There’s this thing called “First-World Problems”. Some refer to it as “White Whine”. (See link to blog site at bottom right.) The label applies to all those little things that we (mostly upper-class white) in America grumble about so often that poor people and those who live in other countries would have no concept of – like…
Seriously, if that’s the biggest problem you face today, you are truly blessed!
As I have been thinking about all the ruckus in America leading up to the recent Thanksgiving Day, I wonder if it isn’t really just more “White Whine”.
At issue: several major retailers announced they would open for business in the early evening on Thanksgiving Day.
Outrage followed! Protests! Anger! Righteous indignation!
The complainers (and I’ll confess I was part of this group) insisted that Thanksgiving Day has always been a day set aside to pause and give thanks to God for our many blessings. One should not have to work, but should be allowed a day to be with family and friends and to gorge oneself on a feast of turkey & dressing.
As one who has researched the history of Thanksgiving, I can point to the precedent set by the Thanksgiving Declaration of the Continental Congress of 1777:
“And it is further recommended, That servile Labor, and such Recreation, as, though at other Times innocent, may be unbecoming the Purpose of this Appointment, be omitted on so solemn an Occasion.”
The reason for stores opening on Thanksgiving Day was to try to beat other retailers who have in past years opened at midnight or 6 a.m. on “Black Friday” – the day in modern retail mythology on which retailers turn their ledger sheets from red ink to black.
Pretty much everyone agrees that there is only so much “Christmas Shopping money” to go around. This year’s sales reports for the weekend after Thanksgiving indicate there was even less money this year than last. So, at least in theory, if yours is the first store to open, you have the first shot at that magical Pot o’ Gold.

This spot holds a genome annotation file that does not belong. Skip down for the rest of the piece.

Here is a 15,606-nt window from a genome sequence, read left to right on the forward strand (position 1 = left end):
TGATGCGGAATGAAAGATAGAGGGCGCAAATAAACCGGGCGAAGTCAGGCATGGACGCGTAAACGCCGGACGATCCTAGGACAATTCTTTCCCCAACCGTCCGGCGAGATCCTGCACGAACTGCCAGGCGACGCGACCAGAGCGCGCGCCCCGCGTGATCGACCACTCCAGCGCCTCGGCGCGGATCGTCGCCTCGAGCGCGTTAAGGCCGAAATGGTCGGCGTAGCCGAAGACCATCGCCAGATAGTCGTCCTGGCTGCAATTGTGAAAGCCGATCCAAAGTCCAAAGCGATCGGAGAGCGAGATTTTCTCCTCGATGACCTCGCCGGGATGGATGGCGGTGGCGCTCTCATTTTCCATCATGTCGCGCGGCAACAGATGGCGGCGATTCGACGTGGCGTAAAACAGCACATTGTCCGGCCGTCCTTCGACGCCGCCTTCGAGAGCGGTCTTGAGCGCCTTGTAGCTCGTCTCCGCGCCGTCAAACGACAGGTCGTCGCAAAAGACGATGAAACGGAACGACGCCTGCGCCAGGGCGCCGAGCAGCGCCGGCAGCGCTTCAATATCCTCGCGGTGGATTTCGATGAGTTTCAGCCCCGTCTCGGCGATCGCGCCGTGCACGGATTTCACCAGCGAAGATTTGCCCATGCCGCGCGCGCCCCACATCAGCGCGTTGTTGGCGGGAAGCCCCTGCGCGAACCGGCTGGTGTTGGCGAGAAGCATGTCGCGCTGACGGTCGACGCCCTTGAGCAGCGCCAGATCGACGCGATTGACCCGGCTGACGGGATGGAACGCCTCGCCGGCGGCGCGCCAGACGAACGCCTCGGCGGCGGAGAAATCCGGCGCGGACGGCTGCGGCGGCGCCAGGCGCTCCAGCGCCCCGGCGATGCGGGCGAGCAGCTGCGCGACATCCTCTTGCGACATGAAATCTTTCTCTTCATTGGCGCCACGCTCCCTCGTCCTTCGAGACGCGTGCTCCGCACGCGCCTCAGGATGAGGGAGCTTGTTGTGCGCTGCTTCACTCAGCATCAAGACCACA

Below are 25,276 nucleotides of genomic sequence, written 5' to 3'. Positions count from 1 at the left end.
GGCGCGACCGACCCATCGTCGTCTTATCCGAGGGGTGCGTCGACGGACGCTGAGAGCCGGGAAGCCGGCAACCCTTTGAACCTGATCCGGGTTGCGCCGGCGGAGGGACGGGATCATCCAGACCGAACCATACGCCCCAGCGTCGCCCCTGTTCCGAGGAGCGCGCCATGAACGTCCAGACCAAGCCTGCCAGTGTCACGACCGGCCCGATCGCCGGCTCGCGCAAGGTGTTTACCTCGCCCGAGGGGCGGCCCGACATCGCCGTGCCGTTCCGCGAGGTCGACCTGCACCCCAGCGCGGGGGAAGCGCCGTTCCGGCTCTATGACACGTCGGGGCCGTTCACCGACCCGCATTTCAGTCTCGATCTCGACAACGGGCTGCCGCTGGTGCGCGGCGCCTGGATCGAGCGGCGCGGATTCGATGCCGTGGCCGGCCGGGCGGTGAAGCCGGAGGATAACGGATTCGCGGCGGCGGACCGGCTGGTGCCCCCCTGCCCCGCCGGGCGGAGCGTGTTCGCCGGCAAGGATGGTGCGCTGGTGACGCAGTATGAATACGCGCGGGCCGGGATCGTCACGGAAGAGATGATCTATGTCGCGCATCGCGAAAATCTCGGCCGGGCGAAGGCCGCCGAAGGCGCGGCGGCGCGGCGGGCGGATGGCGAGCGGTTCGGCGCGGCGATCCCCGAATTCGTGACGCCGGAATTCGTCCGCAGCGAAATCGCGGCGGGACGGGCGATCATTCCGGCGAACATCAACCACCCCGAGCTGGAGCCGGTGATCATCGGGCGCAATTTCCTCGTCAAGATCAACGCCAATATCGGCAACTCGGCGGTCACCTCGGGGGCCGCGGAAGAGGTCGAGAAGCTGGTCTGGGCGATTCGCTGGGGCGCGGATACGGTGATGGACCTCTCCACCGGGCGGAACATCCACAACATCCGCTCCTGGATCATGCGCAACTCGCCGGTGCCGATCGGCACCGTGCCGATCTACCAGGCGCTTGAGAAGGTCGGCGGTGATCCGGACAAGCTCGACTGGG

But let’s take a moment and consider the reality of our First-World nation.
- WalMart is regularly open 24 hours a day, seven days a week. It only closes on Christmas Day. So being open on Thanksgiving is nothing new for WalMart.
- Most grocery stores remain open at least until noon or early afternoon on Thanksgiving Day to provide for those of us who forgot the ReadiWhip for our pumpkin pie.
- The local movie theater keeps normal hours on Thanksgiving Day to provide relief to those who can only stand family gatherings for so long!
Hey! You know it’s true!
And then there are the essential employees – Police, Fire, and hospital workers; the people who keep your utilities running; the radio and TV employees.
The list grows long.
Shouldn’t they, also, get Thanksgiving Day off?
Sure, we were upset when Macy’s announced they would open at 8 p.m. on Thanksgiving Day. But I didn’t hear anyone crying out against that same company for making thousands of parade workers, dancers, marching bands and city employees work that morning.
And I heard nary a peep against the NFL for making football players, stadium workers and broadcast personnel work that afternoon.
Apparently we’re okay with letting people entertain us on Thanksgiving Day, but we’re not okay with letting the poor woman – who could probably really use the extra income – sell you merchandise at [insert most hated retailer’s name here].